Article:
Installation

FluidSim is part of the FluidDyn project. Some issues regarding the installation of Python packages are discussed in the main documentation of the project.

Dependencies

  • Python 2.7 or >= 3.4

  • Numpy

  • fluiddyn

    The base package of the FluidDyn project is a pure Python package that will be installed automatically so you should not need to worry about this dependency.

  • fluidfft

    fluidsim needs fluidfft. If you don’t install it before carefully, it will be installed automatically and you won’t be able to use fancy FFT libraries (using for example MPI with 2D decomposition or GPU with CUDA). If you are not too concerned about performance, no problem. Otherwise, install fluidfft as explained here.

  • h5py (optionally, with MPI support, but only if you know what you do)

    Warning

    Prebuilt installations (for eg. via h5py wheels) may lack MPI support. Most of the time, this is what you want. However, you can install h5py from source and link it to a hdf5 built with MPI support, as follows:

    $ CC="mpicc" HDF5_MPI="ON" HDF5_DIR=/path/to/parallel-hdf5 pip install --no-deps --no-binary=h5py h5py
    $ python -c 'import h5py; h5py.run_tests()'
    

    See the h5py documentation for more details.

  • A C++11 compiler (for example GCC 4.9 or clang)

  • Pythran

    We choose to use the new static Python compiler Pythran for some functions. Our microbenchmarks show that the performances are as good as what we are able to get with Fortran or C++!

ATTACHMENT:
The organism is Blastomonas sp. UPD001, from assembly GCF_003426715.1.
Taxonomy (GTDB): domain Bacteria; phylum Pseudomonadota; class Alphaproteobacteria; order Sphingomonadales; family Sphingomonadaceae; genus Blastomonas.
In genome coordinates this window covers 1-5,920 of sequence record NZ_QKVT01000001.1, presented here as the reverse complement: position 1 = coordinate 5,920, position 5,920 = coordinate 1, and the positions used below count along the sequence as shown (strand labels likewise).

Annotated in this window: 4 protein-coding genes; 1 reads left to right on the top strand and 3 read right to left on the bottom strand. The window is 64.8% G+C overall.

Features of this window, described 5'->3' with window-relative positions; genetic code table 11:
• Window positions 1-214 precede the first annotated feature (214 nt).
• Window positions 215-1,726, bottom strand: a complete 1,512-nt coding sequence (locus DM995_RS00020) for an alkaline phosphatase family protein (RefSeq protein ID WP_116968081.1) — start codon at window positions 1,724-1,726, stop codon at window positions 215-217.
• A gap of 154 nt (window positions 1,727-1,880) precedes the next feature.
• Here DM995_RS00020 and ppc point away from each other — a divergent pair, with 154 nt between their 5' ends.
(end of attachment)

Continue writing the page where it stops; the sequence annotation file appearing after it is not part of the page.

Warning

    To reach good performance, we advice to try to put in the file ~/.pythranrc the lines (it seems to work well on Linux, see the Pythran documentation):

    [pythran]
    complex_hook = True
    

    Warning

    The compilation of C++ files produced by Pythran can be long and can consume a lot of memory. If you encounter any problems, you can try to use clang (for example with conda install clangdev) and to enable its use in the file ~/.pythranrc with:

    [compiler]
    CXX=clang++
    CC=clang
    
  • Optionally (for MPI runs), mpi4py (which depends on a MPI implementation).

  • Optionally (for some command-line tools), Pandas.

Basic installation with pip

If you are in a hurry and that you are not really concerned about performance, you can use pip:

pip install fluidsim

or:

pip install fluidsim --user

You can also configure the installation of fluidsim by creating the file ~/.fluidsim-site.cfg and modify it to fit your requirements before the installation with pip:

wget https://bitbucket.org/fluiddyn/fluidsim/raw/default/site.cfg.default -O ~/.fluidsim-site.cfg

Run the tests!

You can run some unit tests by running make tests (shortcut for fluidsim-test -v) or make tests_mpi (shortcut for mpirun -np 2 fluidsim-test -v). Alternatively, you can also run python -m unittest discover from the root directory or from any of the “test” directories.

Environment variables

Fluidsim builds its binaries in parallel. It speedups the build process a lot on most computers. However, it can be a very bad idea on computers with not enough memory. If you encounter problems, you can force the number of processes used during the build using the environment variable FLUIDDYN_NUM_PROCS_BUILD:

export FLUIDDYN_NUM_PROCS_BUILD=2

Fluidsim is also sensible to the environment variables:

  • FLUIDSIM_PATH: path where the simulation results are saved.

    In Unix systems, you can for example put this line in your ~/.bashrc:

    export FLUIDSIM_PATH=$HOME/Data
    
  • FLUIDDYN_PATH_SCRATCH: working directory (can be useful on some clusters).